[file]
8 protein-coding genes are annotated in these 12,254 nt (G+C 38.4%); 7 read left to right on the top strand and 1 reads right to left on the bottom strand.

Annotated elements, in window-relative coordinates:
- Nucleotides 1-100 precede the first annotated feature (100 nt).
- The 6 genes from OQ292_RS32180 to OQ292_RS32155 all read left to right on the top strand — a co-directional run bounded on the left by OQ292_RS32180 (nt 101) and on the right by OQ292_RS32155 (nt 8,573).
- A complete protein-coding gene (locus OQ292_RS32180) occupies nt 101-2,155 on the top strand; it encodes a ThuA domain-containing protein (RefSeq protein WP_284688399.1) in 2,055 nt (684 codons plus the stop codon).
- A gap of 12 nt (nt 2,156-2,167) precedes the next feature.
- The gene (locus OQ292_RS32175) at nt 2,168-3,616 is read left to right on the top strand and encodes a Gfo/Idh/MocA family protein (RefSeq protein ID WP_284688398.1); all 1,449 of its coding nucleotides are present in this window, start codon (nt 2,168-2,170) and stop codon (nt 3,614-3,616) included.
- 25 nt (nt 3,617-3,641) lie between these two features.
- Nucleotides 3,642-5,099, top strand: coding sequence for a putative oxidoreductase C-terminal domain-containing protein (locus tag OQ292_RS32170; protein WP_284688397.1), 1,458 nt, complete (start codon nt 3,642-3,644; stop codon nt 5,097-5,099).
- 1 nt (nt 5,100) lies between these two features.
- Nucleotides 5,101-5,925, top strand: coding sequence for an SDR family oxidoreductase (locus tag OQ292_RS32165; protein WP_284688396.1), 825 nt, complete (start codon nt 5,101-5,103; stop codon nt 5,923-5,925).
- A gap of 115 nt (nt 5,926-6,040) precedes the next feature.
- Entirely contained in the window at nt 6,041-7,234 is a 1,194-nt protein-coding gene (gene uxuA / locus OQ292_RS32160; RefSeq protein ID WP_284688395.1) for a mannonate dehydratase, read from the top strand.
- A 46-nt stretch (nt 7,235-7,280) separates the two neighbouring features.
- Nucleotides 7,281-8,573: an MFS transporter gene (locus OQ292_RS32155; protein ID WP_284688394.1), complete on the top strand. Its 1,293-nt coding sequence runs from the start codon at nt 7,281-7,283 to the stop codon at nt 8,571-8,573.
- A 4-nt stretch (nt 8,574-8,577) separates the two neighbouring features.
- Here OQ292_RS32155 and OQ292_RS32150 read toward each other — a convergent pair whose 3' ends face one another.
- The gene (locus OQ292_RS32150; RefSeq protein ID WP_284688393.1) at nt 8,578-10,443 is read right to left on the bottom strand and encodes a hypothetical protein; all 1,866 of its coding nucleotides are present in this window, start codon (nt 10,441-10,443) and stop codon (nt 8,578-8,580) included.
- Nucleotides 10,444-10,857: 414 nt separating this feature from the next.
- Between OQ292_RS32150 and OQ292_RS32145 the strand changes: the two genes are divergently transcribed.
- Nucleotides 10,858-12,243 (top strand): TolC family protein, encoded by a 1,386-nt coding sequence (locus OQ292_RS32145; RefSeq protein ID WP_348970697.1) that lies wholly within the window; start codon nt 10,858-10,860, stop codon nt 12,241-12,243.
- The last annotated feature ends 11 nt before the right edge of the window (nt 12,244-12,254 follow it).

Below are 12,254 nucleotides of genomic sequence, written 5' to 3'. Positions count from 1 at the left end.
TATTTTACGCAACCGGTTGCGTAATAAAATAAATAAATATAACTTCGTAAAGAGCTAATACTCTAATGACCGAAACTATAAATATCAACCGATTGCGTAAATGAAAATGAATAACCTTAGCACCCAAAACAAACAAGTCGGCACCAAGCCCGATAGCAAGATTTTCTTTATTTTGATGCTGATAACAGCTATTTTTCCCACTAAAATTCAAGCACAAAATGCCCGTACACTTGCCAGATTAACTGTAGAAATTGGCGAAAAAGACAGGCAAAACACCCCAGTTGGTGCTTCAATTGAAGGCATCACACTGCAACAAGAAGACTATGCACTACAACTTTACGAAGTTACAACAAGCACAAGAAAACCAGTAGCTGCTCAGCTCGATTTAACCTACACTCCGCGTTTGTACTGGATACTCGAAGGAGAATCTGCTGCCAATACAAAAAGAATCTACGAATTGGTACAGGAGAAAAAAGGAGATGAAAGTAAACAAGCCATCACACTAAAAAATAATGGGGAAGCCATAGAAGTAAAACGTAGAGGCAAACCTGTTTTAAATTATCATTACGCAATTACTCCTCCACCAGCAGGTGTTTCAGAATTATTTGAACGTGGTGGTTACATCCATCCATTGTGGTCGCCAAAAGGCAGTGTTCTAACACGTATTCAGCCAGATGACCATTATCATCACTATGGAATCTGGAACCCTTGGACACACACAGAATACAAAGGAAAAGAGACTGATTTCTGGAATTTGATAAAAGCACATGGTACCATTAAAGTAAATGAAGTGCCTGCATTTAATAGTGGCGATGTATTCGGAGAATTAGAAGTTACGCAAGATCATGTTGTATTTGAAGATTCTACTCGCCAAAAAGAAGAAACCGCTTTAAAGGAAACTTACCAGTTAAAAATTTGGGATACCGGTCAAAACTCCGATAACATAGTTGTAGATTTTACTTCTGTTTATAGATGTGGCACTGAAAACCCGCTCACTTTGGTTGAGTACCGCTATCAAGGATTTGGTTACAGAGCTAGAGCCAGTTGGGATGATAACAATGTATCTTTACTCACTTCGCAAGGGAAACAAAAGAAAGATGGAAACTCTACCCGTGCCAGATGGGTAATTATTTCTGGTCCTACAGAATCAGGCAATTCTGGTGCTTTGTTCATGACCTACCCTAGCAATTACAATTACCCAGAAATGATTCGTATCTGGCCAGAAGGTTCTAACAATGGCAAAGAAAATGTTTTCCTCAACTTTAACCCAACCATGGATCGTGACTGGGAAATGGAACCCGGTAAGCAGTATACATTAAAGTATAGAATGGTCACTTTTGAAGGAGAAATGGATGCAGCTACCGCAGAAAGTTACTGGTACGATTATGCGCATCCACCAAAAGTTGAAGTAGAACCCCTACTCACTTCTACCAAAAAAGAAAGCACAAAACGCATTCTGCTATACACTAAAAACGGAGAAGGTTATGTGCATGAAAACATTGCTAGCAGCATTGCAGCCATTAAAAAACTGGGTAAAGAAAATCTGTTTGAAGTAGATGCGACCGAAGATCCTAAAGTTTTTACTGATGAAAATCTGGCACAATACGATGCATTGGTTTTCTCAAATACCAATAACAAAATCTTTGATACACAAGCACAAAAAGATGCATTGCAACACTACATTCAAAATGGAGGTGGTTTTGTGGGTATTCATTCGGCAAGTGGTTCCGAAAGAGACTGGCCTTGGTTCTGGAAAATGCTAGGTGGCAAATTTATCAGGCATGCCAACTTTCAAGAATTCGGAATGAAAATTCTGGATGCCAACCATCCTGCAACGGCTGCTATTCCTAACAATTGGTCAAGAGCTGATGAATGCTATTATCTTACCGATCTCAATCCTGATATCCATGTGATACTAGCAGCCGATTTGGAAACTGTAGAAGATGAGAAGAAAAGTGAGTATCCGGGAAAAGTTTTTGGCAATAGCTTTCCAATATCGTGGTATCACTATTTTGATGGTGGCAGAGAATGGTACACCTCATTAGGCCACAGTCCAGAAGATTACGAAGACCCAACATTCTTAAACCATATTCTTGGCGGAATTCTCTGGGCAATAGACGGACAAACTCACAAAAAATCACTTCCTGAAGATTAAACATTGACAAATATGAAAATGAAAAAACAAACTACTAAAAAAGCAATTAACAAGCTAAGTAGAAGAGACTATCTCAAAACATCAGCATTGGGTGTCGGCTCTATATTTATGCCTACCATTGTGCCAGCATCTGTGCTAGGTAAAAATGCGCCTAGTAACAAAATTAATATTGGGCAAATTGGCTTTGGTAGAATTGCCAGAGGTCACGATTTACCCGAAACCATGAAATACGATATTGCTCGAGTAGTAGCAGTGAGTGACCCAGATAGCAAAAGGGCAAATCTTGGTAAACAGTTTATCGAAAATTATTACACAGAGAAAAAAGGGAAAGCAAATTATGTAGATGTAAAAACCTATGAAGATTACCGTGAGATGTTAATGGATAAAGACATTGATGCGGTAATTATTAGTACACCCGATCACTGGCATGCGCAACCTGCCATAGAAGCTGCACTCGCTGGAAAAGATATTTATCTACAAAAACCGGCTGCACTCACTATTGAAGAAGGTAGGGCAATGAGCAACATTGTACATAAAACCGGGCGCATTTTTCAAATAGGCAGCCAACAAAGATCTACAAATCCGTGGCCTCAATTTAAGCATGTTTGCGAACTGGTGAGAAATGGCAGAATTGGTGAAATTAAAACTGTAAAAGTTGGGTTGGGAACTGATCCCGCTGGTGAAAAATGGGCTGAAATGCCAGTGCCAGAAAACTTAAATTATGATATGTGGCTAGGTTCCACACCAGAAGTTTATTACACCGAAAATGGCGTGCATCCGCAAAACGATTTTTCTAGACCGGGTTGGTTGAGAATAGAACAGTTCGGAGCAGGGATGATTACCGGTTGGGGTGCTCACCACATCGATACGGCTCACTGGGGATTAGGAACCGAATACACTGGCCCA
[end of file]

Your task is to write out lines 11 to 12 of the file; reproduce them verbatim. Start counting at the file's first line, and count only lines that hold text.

- Nucleotides 5,101-5,925, top strand: coding sequence for an SDR family oxidoreductase (locus tag OQ292_RS32165; protein WP_284688396.1), 825 nt, complete (start codon nt 5,101-5,103; stop codon nt 5,923-5,925).
- A gap of 115 nt (nt 5,926-6,040) precedes the next feature.